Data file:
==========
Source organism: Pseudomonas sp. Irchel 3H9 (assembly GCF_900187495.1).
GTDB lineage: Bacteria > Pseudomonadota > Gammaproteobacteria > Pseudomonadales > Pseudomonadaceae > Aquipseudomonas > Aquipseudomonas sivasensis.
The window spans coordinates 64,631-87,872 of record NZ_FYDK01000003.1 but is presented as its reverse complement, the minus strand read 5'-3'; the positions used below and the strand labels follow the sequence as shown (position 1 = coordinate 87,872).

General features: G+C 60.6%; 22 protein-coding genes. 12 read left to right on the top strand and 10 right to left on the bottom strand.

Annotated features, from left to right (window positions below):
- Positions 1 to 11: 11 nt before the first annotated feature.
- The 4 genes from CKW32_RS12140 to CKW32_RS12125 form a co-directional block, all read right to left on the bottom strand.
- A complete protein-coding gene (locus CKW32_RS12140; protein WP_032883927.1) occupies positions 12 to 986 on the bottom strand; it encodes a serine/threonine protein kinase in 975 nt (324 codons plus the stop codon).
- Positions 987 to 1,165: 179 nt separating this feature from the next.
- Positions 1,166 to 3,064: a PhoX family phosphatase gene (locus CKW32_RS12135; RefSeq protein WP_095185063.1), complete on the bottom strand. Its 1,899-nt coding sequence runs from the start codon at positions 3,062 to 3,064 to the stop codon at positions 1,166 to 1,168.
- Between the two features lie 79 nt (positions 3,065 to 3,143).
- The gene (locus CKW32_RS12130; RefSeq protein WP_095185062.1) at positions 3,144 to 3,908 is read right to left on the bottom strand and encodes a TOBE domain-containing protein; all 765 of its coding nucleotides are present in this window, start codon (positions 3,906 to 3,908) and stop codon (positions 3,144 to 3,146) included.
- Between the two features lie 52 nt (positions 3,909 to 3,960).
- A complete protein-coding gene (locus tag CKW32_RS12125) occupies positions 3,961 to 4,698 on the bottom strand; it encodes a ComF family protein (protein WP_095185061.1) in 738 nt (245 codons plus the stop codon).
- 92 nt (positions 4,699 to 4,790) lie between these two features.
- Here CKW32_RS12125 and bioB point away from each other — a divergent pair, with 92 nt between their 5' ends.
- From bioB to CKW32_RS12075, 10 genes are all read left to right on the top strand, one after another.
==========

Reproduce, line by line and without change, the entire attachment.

Source organism: Pseudomonas sp. Irchel 3H9 (assembly GCF_900187495.1).
GTDB lineage: Bacteria > Pseudomonadota > Gammaproteobacteria > Pseudomonadales > Pseudomonadaceae > Aquipseudomonas > Aquipseudomonas sivasensis.
The window spans coordinates 64,631-87,872 of record NZ_FYDK01000003.1 but is presented as its reverse complement, the minus strand read 5'-3'; the positions used below and the strand labels follow the sequence as shown (position 1 = coordinate 87,872).

General features: G+C 60.6%; 22 protein-coding genes. 12 read left to right on the top strand and 10 right to left on the bottom strand.

Annotated features, from left to right (window positions below):
- Positions 1 to 11: 11 nt before the first annotated feature.
- The 4 genes from CKW32_RS12140 to CKW32_RS12125 form a co-directional block, all read right to left on the bottom strand.
- A complete protein-coding gene (locus CKW32_RS12140; protein WP_032883927.1) occupies positions 12 to 986 on the bottom strand; it encodes a serine/threonine protein kinase in 975 nt (324 codons plus the stop codon).
- Positions 987 to 1,165: 179 nt separating this feature from the next.
- Positions 1,166 to 3,064: a PhoX family phosphatase gene (locus CKW32_RS12135; RefSeq protein WP_095185063.1), complete on the bottom strand. Its 1,899-nt coding sequence runs from the start codon at positions 3,062 to 3,064 to the stop codon at positions 1,166 to 1,168.
- Between the two features lie 79 nt (positions 3,065 to 3,143).
- The gene (locus CKW32_RS12130; RefSeq protein WP_095185062.1) at positions 3,144 to 3,908 is read right to left on the bottom strand and encodes a TOBE domain-containing protein; all 765 of its coding nucleotides are present in this window, start codon (positions 3,906 to 3,908) and stop codon (positions 3,144 to 3,146) included.
- Between the two features lie 52 nt (positions 3,909 to 3,960).
- A complete protein-coding gene (locus tag CKW32_RS12125) occupies positions 3,961 to 4,698 on the bottom strand; it encodes a ComF family protein (protein WP_095185061.1) in 738 nt (245 codons plus the stop codon).
- 92 nt (positions 4,699 to 4,790) lie between these two features.
- Here CKW32_RS12125 and bioB point away from each other — a divergent pair, with 92 nt between their 5' ends.
- From bioB to CKW32_RS12075, 10 genes are all read left to right on the top strand, one after another.